Christmas crib figures are not just about the Holy Family and picturesque peasants (click here to read about traditional santons). Some santon-makers are keen to give them a cheeky or surprising spin.
Click here to book a hotel in Provence
"I feel people are a little bored with the traditional santons we've known for years and years," says Christine Darcq, whose little minimalist santons, pictured, have no facial features, leaving you to project your own emotions into the scene.
"I try to put a lot of humour into my santons because I sense that people like having something that's sweet and funny," adds Darcq, who regards her art as both spiritual and playful. Her studio, L'Atelier Autour de la Terre, is at 4 le Cours, 13570 La Barbentine. Tel (+33) 6 24 05 15 87.
Equally stylised, Véronique Dornier's santons are always dressed in blue, while Marinette Frapolli chooses natural clay and earth colours for her crib figures. Click here for the website of Véronique Dornier and here for the website of Marinette Frapolli.
By contrast, the santons of Jean-Etienne Gaumé wear elaborate and exquisite costumes recreated in wafer-thin sheets of clay from traditional provençal designs. Jean-Etienne Gaumé can be contacted at tel: (+33) 4 66 34 15 21.
The subjects chosen by these santonniers are unexpected too. As well as the classic bearded shepherds and old ladies selling lavender, Darcq has a saxophonist and a scarecrow, while Frapolli's pilgrims to the holy crib might come from Africa or Asia.
If you fancy becoming a santon in your own crib, Patrick Haddou is your man. He'll create a terracotta figurine of yourself to order in the guise of a hunter, a peasant, a priest, a Wise Man or whatever takes your fantasy.
His santons are exquisitely detailled and can take up to a month to craft, and so they're not cheap: count 800€ - 1000€. Pictured: Patrick and his wife, Sylvia, as comical santons. Santons Patrick Haddou, Quartier Gergouven, 84580 Oppède. Tel: (+33) 4 90 72 25 45. By appointment only.
The scatological "caganer" or "crapper" is a peasant applying low-cost manure to his own land: he is invariably portrayed with bare buttocks and a tell-tale turd behind him.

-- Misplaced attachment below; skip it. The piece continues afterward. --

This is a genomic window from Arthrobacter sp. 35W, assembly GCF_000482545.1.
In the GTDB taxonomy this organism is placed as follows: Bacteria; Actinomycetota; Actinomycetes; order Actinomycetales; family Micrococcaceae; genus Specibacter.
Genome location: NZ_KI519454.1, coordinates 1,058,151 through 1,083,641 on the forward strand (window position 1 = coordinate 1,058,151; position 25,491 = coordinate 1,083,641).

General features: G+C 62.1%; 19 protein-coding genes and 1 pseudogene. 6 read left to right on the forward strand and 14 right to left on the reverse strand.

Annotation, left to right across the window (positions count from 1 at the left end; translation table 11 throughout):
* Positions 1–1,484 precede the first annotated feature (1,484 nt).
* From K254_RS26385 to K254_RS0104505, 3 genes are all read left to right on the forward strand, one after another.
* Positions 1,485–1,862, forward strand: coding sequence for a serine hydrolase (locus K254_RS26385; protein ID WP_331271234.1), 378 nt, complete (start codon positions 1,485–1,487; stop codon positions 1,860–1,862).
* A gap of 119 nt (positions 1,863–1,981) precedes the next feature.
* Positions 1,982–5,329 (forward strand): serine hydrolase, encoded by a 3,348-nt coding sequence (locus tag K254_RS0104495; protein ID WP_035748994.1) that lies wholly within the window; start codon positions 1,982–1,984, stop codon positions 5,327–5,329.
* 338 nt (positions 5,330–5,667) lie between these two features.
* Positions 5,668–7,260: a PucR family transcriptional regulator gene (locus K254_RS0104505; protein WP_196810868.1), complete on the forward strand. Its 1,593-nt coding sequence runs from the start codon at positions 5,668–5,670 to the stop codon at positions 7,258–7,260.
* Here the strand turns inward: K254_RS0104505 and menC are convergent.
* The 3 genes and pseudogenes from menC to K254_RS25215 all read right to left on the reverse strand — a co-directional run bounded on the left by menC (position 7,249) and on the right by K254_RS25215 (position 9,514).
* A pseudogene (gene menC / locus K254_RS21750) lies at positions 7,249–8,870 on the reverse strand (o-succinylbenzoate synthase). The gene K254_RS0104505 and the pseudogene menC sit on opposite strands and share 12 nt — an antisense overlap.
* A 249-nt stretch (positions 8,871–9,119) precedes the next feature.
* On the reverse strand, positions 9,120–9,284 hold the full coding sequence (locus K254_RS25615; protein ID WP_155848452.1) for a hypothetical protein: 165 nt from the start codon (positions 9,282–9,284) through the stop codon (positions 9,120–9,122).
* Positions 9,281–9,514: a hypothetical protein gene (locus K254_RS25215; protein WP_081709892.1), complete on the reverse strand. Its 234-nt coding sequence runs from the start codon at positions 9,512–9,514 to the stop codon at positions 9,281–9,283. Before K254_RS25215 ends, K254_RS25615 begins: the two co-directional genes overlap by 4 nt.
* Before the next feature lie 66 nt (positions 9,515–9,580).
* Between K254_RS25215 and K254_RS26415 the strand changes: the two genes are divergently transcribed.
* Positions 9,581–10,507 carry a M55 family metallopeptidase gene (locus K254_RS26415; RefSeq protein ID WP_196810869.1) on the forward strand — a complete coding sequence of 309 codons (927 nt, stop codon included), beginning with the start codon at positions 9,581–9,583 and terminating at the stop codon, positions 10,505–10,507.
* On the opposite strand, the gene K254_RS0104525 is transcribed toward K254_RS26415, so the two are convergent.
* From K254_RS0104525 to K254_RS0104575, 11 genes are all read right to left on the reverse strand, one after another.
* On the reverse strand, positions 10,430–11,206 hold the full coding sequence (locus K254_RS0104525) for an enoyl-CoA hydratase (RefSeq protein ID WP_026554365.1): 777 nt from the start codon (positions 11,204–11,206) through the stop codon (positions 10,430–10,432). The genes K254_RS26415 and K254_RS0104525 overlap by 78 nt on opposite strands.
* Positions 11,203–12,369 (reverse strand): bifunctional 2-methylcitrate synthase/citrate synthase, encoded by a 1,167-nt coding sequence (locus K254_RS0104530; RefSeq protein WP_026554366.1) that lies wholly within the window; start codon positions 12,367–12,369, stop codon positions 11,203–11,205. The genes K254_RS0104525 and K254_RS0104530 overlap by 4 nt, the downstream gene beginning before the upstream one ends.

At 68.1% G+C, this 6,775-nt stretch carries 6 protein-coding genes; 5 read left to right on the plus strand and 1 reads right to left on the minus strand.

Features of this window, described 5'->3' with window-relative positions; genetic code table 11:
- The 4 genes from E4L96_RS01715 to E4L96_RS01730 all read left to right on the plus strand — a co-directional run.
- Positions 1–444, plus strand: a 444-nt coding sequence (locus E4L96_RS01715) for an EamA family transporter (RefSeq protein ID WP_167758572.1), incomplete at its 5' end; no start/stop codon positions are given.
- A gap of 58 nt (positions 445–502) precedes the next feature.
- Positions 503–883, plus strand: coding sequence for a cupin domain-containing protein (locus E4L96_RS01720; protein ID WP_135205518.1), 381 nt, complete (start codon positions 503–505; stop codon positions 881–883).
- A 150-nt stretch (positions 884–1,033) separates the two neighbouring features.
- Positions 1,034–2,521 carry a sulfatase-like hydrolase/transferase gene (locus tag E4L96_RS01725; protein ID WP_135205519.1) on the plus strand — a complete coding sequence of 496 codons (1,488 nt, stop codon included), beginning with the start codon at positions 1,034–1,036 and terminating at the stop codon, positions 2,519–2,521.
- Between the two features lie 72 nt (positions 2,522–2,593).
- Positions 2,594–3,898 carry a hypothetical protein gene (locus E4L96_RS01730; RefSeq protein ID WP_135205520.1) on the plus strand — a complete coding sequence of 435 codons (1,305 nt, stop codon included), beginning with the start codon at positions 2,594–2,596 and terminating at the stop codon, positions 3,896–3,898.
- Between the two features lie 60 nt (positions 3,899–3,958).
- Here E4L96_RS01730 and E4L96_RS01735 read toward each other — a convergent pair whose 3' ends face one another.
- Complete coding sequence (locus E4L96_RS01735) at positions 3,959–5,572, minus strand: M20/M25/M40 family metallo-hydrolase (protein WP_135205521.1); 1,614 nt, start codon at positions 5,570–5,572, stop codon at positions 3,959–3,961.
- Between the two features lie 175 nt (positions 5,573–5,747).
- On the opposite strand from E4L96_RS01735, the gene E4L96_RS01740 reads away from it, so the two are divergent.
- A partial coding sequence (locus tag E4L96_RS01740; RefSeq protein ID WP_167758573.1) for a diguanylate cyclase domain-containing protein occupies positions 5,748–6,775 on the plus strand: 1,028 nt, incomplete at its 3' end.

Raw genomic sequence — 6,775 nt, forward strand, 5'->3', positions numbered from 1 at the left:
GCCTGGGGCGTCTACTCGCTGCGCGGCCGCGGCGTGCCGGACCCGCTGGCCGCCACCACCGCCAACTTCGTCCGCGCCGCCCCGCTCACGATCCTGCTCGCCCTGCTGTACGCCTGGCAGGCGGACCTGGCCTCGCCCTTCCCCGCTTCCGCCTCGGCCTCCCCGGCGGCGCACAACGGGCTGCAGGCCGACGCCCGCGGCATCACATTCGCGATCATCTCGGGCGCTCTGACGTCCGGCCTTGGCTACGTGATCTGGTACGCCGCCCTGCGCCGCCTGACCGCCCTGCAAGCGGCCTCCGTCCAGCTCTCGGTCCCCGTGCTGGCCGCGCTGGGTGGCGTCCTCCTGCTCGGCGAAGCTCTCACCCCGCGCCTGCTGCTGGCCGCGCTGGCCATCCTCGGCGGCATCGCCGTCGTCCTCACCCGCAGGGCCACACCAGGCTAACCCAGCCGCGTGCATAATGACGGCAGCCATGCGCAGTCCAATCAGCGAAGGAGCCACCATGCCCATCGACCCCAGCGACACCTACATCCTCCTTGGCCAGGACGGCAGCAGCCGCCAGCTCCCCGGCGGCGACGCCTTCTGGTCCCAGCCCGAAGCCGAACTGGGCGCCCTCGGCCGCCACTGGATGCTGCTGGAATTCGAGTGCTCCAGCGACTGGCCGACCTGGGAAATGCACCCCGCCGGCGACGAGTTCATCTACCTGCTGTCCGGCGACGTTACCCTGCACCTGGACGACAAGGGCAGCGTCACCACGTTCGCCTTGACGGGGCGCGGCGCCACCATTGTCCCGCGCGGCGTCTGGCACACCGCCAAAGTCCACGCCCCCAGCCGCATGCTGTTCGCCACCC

A traditional figure in Franco-Spanish Catalan cribs dating back to the 18th century, he has been enjoying a resurgence in popularity way beyond his south-western origins and, in various guises, has been selling like hot cakes at santon fairs in Spain and Southern France, and on the internet.
When the Barcelona City Council briefly ejected the caganer from its crib in 2005 on the grounds that he was breaking local sanitation laws, it created a public outcry and he was swiftly reinserted.
According to one historian, the caganer is both a symbol of fertility and an irreverent joke that reminds us all that men and women, however elevated, or however humble, are equal when it comes to their bodily functions. Among recent luminaries to get a caganer makeover are Queen Elizabeth (pictured top left), Nicolas Sarkozy and President Obama.
It's not irreverent to pop a caganer into a traditional crib scene, its enthusiasts claim, just as long as he or she remains tucked away discreetly at the back behind a shed or under a tree.
On 3 December 1940, Marshal Pétain visited Marseille and the Santons Fair, which gave two santonniers the idea of making a commemorative santon celebrating the new Head of State of Vichy France. As Pétain's popularity steeply declined, malicious tongues suggested that the santons might double as voodoo dolls.....
These were formerly exhibited at the Musée du Terroir marseillais in Château Gombert, on the edge of Marseille. They are not currently on display but the museum has an impressive collection of unusual and beautiful historic santons from both Provence and Italy.
To mark the centenary in 2014 of the death of the provençal writer Frédéric Mistral, a new santon, pictured, was created in the likeness of the dapper, bearded poet.
The American travel and food writer MFK Fisher, who lived in Marseille at different times over a period of some 50 years, vividly evokes the bizarre bargain-basement sale at the santon market after the holidays in her book Two Towns in Provence. Find it here on Amazon.
"Many of the stands have closed and moved away for another year. A few old women in layers of wool and thick felt boots stand hopefully behind their little counters. At first they seem to have almost nothing to sell. Then they begin to pull out broken shoeboxes and grimy paper sacks filled with flawed tiny images. Some of them are pitiful or plainly prankish (...) and gradually the old women brought them out, looking casual but with a sharp eye on my reactions.
"Most of the dolls were unpainted. There were wee dogs with five legs and some shepherds with only one. A sow a few inches long lay on a pancake of clay suckling ten piglets that were really kittens. I bought a rooster with his head on backward. With a little patience it would be easy to assemble a small-scale Nativity worthy of Hieronymus Bosch, or perhaps Salvador Dali."